RJ Stages

RJ Underlying Assumptions



The Reflective Judgment Stages

Pre-Reflective Thinking (Stages 1, 2, and 3)

Stage 1

View of knowledge: Knowledge is assumed to exist absolutely and concretely; it is not understood as an abstraction. It can be obtained with certainty by direct observation.
Concept of justification: Beliefs need no justification since there is assumed to be an absolute correspondence between what is believed to be true and what is true. Alternate beliefs are not perceived.

"I know what I have seen."

Stage 2

View of knowledge: Knowledge is assumed to be absolutely certain or certain but not immediately available. Knowledge can be obtained directly through the senses (as in direct observation) or via authority figures.
Concept of justification: Beliefs are unexamined and unjustified or justified by their correspondence with the beliefs of an authority figure (such as a teacher or parent). Most issues are assumed to have a right answer, so there is little or no conflict in making decisions about disputed issues.

"If it is on the news, it has to be true."

Stage 3

View of knowledge: Knowledge is assumed to be absolutely certain or temporarily uncertain. In areas of temporary uncertainty, only personal beliefs can be known until absolute knowledge is obtained. In areas of absolute certainty, knowledge is obtained from authorities.
Concept of justification: In areas in which certain answers exist, beliefs are justified by reference to authorities' views. In areas in which answers do not exist, beliefs are defended as personal opinion since the link between evidence and beliefs is unclear.

"When there is evidence that people can give to convince everybody one way or another, then it will be knowledge, until then, it's just a guess."

Quasi-Reflective Thinking (Stages 4 and 5)

Stage 4

View of knowledge: Knowledge is uncertain and knowledge claims are idiosyncratic to the individual since situational variables (such as incorrect reporting of data, data lost over time, or disparities in access to information) dictate that knowing always involves an element of ambiguity.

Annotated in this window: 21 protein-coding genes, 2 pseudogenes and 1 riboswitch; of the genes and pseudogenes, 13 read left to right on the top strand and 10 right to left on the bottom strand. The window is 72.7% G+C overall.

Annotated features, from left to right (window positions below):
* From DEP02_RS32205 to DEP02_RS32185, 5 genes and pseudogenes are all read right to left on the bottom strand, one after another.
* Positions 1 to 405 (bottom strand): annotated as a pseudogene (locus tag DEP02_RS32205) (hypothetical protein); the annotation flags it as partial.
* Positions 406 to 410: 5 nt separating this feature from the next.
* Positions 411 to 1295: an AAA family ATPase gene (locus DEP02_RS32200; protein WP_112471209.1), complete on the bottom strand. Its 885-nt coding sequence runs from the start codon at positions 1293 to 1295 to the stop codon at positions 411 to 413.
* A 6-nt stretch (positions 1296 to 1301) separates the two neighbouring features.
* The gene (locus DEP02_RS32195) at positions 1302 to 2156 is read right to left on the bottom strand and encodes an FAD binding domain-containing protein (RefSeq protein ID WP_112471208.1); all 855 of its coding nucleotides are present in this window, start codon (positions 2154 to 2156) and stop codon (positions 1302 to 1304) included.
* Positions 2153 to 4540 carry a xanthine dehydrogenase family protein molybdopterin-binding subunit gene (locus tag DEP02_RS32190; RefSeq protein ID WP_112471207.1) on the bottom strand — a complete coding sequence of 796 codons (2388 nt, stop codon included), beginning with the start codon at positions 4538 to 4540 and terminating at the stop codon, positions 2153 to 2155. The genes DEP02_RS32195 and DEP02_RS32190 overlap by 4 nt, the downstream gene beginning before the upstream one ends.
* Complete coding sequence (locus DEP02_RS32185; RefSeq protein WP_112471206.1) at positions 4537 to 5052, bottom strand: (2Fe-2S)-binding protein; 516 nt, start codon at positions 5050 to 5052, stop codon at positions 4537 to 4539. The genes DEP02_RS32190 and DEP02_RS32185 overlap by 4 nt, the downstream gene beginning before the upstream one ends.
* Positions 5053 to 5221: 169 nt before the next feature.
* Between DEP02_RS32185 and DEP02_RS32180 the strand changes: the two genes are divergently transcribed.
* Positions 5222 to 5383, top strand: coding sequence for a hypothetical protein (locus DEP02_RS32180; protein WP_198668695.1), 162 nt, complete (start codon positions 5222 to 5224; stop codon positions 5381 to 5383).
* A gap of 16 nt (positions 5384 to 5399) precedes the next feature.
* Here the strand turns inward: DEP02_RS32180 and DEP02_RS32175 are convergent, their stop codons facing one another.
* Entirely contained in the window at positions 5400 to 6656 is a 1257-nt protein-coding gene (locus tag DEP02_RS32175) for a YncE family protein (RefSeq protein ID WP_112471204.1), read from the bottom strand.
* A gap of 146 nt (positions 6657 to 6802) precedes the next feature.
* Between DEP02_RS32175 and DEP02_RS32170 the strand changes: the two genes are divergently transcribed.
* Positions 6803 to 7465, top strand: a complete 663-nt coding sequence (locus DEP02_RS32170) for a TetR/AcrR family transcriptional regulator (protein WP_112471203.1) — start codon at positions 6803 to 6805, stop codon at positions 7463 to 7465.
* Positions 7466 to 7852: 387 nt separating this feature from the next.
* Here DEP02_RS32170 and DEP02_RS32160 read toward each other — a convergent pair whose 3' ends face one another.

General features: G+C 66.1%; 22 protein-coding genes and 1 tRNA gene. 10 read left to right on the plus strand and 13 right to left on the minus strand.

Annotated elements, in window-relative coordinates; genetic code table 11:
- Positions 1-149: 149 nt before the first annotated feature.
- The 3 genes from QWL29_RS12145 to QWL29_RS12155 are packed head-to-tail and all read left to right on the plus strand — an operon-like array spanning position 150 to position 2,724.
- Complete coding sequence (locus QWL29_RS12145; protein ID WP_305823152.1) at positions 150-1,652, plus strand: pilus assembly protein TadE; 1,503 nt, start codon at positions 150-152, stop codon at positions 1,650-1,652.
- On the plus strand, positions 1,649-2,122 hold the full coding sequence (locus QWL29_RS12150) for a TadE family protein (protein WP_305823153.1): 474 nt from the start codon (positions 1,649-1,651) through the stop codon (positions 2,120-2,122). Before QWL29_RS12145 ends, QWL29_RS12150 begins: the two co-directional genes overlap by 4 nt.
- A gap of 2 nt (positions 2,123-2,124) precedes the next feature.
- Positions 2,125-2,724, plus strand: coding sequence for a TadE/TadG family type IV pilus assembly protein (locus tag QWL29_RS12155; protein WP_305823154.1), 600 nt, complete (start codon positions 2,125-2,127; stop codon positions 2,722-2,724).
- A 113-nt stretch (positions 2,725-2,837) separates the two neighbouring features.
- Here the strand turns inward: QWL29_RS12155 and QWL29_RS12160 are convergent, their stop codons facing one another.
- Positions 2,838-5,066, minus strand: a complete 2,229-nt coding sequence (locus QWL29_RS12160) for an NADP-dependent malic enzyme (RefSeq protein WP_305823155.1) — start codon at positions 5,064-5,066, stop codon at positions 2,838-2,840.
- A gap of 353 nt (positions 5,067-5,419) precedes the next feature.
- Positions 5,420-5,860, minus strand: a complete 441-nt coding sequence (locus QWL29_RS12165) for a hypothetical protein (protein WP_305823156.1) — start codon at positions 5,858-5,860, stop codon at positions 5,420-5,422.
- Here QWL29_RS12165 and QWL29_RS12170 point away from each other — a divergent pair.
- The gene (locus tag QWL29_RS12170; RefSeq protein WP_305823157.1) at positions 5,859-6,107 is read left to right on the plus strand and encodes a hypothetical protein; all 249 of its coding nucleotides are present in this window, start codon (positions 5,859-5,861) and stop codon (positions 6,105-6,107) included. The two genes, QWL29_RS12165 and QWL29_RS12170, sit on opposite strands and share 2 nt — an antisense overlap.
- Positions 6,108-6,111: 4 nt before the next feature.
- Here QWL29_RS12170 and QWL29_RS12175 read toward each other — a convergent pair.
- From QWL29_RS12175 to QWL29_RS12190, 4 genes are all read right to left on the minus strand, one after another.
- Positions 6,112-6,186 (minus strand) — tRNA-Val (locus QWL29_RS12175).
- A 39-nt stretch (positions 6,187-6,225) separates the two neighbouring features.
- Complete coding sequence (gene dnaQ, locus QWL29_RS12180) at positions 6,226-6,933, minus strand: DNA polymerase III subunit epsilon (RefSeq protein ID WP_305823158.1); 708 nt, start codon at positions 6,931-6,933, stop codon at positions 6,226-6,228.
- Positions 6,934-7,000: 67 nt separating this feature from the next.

Concept of justification: Beliefs are justified by giving reasons and using evidence, but the arguments and choice of evidence are idiosyncratic (for example, choosing evidence that fits an established belief).

"I'd be more inclined to believe evolution if they had proof. It's just like the pyramids: I don't think we'll ever know. Who are you going to ask? No one was there."

Stage 5

View of knowledge: Knowledge is contextual and subjective since it is filtered through a person's perceptions and criteria for judgment. Only interpretations of evidence, events, or issues may be known.
Concept of justification: Beliefs are justified within a particular context by means of the rules of inquiry for that context and by the context-specific interpretations as evidence. Specific beliefs are assumed to be context specific or are balance against other interpretations, which complicates (and sometimes delays) conclusions.

"People think differently and so they attack the problem differently. Other theories could be as true as my own, but based on different evidence."

Reflective Thinking (Stages 6 and 7)

Stage 6

View of knowledge: Knowledge is constructed into individual conclusions about ill-structured problems on the basis of information from a variety of sources. Interpretations that are based on evaluations of evidence across contexts and on the evaluated opinions of reputable others can be known.
Concept of justification: Beliefs are justified by comparing evidence and opinion from different perspectives on an issue or across different contexts and by constructing solutions that are evaluated by criteria such as the weight of the evidence, the utility of the solution, and the pragmatic need for action.

"It's very difficult in this life to be sure. There are degrees of sureness. You come to a point at which you are sure enough for a personal stance on the issue."

Stage 7

View of knowledge: Knowledge is the outcome of a process of reasonable inquiry in which solutions to ill-structured problems are constructed. The adequacy of those solutions is evaluated in terms of what is most reasonable or probable according to the current evidence, and it is reevaluated when relevant new evidence, perspectives, or tools of inquiry become available.
Concept of justification: Beliefs are justified probabilistically on the basis of a variety of interpretive considerations, such as the weight of the evidence, the explanatory value of the interpretations, the risk of erroneous conclusions, consequences of alternative judgments, and the interrelationships of these factors. Conclusions are defended as representing the most complete, plausible, or compelling understanding of an issue on the basis of the available evidence.

"One can judge an argument by how well thought-out the positions are, what kinds of reasoning and evidence are used to support it, and how consistent the way one argues on this topic is as compared with other topics."

Source: King, P.M. & Kitchener, K.S. (1994). Developing Reflective Judgment. San Francisco: Jossey-Bass Publishers, pp. 14-16.